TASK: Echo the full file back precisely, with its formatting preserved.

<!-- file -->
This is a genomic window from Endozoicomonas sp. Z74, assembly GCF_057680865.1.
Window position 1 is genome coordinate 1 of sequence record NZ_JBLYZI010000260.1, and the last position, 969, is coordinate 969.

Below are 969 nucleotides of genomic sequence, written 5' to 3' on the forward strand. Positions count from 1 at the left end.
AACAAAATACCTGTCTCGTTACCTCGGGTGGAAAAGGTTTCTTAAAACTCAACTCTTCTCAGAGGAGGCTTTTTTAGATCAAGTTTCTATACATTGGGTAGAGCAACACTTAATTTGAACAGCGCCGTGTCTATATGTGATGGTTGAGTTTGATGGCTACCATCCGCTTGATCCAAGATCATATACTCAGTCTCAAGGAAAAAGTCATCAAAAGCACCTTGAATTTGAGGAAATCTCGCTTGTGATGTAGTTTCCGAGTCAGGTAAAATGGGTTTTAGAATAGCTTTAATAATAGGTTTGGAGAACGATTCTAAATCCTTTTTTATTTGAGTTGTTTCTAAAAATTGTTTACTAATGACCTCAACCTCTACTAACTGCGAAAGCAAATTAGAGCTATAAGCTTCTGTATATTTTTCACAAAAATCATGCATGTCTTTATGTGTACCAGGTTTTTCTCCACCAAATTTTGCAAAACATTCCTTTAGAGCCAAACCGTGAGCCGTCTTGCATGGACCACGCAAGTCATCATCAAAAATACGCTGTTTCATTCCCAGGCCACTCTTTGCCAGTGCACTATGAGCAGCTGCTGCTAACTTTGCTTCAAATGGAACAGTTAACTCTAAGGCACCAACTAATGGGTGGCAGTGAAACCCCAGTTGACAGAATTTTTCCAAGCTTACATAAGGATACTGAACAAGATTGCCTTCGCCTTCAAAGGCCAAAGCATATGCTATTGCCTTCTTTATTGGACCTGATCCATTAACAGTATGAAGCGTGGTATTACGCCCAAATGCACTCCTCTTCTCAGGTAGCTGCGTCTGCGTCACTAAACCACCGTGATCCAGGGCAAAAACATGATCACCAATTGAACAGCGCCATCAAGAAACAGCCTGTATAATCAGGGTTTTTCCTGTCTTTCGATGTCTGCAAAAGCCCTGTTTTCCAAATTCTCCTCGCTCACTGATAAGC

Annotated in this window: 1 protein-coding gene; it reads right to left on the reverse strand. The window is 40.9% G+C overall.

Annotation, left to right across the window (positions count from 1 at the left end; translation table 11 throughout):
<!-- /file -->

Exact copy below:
This is a genomic window from Endozoicomonas sp. Z74, assembly GCF_057680865.1.
Window position 1 is genome coordinate 1 of sequence record NZ_JBLYZI010000260.1, and the last position, 969, is coordinate 969.

Below are 969 nucleotides of genomic sequence, written 5' to 3' on the forward strand. Positions count from 1 at the left end.
AACAAAATACCTGTCTCGTTACCTCGGGTGGAAAAGGTTTCTTAAAACTCAACTCTTCTCAGAGGAGGCTTTTTTAGATCAAGTTTCTATACATTGGGTAGAGCAACACTTAATTTGAACAGCGCCGTGTCTATATGTGATGGTTGAGTTTGATGGCTACCATCCGCTTGATCCAAGATCATATACTCAGTCTCAAGGAAAAAGTCATCAAAAGCACCTTGAATTTGAGGAAATCTCGCTTGTGATGTAGTTTCCGAGTCAGGTAAAATGGGTTTTAGAATAGCTTTAATAATAGGTTTGGAGAACGATTCTAAATCCTTTTTTATTTGAGTTGTTTCTAAAAATTGTTTACTAATGACCTCAACCTCTACTAACTGCGAAAGCAAATTAGAGCTATAAGCTTCTGTATATTTTTCACAAAAATCATGCATGTCTTTATGTGTACCAGGTTTTTCTCCACCAAATTTTGCAAAACATTCCTTTAGAGCCAAACCGTGAGCCGTCTTGCATGGACCACGCAAGTCATCATCAAAAATACGCTGTTTCATTCCCAGGCCACTCTTTGCCAGTGCACTATGAGCAGCTGCTGCTAACTTTGCTTCAAATGGAACAGTTAACTCTAAGGCACCAACTAATGGGTGGCAGTGAAACCCCAGTTGACAGAATTTTTCCAAGCTTACATAAGGATACTGAACAAGATTGCCTTCGCCTTCAAAGGCCAAAGCATATGCTATTGCCTTCTTTATTGGACCTGATCCATTAACAGTATGAAGCGTGGTATTACGCCCAAATGCACTCCTCTTCTCAGGTAGCTGCGTCTGCGTCACTAAACCACCGTGATCCAGGGCAAAAACATGATCACCAATTGAACAGCGCCATCAAGAAACAGCCTGTATAATCAGGGTTTTTCCTGTCTTTCGATGTCTGCAAAAGCCCTGTTTTCCAAATTCTCCTCGCTCACTGATAAGC

Annotated in this window: 1 protein-coding gene; it reads right to left on the reverse strand. The window is 40.9% G+C overall.

Annotation, left to right across the window (positions count from 1 at the left end; translation table 11 throughout):